All business owners should ALWAYS be asking the following questions – how many of them do you ask yourself and how often?

What is our purpose for existing? A lot of businesses had a purpose when they started, but over time their product, service and market changed. Is this still the right mix for us and if not how are we going to change things?

Who is our target customer? We think we know the answer but actually do we? Has our customer profile actually changed and, by luck, are we now serving a different customer group?

Why does anyone need our products or services? Some buyers buy goods and services because they like rather than need it. This is a dangerous position which always arises when the link between finding out what the customer wants is divorced from what we are providing. It would be very rare for a company to fold if it continually spoke to their customers and found out what they wanted.

Can we make a profit? It is very nice doing what we do but is it actually capable of making profits that are sustainable? Best not be a busy fool making and selling goods and services that earn nothing.

What’s the competition doing? Do we actually know who they are let alone understand their products or services? How much have we innovated what we are doing to keep ahead of the others?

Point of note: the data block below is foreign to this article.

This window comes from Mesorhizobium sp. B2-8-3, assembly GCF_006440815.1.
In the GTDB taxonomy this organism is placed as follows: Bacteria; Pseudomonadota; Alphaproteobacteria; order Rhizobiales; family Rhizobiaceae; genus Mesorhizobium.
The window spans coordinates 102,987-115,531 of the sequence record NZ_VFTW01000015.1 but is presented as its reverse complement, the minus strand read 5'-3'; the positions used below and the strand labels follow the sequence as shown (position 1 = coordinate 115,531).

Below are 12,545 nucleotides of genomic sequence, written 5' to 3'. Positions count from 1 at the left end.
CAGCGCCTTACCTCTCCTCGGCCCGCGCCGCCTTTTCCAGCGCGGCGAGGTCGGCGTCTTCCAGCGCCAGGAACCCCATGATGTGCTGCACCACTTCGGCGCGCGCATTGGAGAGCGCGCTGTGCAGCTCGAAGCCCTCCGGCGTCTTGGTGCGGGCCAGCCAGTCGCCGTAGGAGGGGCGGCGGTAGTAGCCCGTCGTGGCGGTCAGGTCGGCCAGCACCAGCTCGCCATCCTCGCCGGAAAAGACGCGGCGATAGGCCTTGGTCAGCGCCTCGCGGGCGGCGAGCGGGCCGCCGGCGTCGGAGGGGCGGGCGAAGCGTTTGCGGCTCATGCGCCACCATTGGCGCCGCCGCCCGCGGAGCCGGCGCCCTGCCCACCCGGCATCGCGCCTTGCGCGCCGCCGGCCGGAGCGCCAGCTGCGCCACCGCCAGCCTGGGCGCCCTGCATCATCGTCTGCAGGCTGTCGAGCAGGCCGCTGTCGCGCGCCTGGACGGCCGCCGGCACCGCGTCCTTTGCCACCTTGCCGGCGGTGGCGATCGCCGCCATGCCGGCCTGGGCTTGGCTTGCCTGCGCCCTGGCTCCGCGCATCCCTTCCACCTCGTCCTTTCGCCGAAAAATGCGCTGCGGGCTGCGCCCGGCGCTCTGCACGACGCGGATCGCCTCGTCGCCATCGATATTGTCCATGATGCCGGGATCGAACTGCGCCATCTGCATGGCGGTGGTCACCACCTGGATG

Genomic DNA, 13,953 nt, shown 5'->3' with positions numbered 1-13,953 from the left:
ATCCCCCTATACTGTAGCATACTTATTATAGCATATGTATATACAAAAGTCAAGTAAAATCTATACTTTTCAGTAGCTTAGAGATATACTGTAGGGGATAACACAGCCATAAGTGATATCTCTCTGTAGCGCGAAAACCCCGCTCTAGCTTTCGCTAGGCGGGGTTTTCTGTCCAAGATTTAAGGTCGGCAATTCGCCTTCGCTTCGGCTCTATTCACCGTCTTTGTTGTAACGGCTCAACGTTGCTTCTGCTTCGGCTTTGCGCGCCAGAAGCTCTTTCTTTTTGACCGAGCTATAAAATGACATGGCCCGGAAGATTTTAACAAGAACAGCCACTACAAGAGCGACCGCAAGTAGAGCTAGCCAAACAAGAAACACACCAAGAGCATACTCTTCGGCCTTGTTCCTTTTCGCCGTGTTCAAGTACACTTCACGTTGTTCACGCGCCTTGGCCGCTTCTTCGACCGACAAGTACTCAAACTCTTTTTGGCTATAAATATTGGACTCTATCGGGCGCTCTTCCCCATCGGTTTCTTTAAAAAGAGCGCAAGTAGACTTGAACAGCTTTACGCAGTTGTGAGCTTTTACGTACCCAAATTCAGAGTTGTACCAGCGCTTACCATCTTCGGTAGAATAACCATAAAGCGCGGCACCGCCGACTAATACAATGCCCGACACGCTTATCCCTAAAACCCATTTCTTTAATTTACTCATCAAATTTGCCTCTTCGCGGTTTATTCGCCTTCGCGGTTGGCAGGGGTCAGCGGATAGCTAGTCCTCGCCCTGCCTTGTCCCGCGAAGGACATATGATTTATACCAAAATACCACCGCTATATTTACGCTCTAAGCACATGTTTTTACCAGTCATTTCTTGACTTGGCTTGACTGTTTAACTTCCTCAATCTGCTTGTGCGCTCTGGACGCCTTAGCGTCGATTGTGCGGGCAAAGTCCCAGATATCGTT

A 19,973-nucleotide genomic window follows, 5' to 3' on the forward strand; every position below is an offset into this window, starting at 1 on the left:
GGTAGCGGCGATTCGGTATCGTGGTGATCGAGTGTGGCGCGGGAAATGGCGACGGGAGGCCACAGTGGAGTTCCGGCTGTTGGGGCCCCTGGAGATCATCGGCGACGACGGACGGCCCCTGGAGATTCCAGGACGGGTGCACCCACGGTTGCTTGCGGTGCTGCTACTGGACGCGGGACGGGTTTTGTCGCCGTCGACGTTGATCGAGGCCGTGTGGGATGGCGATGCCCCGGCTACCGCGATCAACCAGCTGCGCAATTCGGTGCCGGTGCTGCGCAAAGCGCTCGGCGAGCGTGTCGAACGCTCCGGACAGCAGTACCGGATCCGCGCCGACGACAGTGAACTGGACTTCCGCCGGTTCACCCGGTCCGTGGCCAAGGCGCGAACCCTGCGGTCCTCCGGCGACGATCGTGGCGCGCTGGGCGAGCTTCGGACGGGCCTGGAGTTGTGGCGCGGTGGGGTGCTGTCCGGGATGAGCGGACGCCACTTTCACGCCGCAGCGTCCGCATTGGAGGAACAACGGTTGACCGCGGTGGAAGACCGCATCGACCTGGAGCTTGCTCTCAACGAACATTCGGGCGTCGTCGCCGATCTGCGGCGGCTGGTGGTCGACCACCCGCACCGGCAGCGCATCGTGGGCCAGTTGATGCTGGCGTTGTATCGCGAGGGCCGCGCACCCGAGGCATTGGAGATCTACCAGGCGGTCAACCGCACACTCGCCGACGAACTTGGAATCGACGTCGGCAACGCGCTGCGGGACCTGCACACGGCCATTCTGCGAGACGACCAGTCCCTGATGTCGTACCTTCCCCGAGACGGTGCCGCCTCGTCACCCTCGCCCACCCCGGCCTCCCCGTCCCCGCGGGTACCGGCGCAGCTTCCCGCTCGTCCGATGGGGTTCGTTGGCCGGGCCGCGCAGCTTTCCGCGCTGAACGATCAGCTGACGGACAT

How easy is it to cut costs and generate some advantage over the competition? Can I spot some simple cost reductions to give me an advantage? Why not go radical and ask your customers how they might change the product? If nothing else it keeps you close to them and would ideally identify some practical changes you might make including reducing costs in either the product or the way it is delivered.

How good is my leadership? As companies mature, they require managers with different skill sets. Not everyone has the same skill set and challenging times require a different management style. How well am I delegating and where are the critical lines of authority and responsibility?

Do I have the right employees? There are employees who know how to bring new products and services to life, while others know how to nurture an existing line. Sales staff sell but should never be marketers.

How will we continue to sell? What plans are we devising to increase sales? Where are the emerging sales coming from?

Are the staff on-board with the way we are moving? Staff involvement is critical – if you want to improve systems ask the people who work them day in, day out, to find out how. Never assume just because you are a manager that you know the answers. Get their input now, tomorrow, next week, next month, all the time. Your staff are the ones who please your customers, not you!

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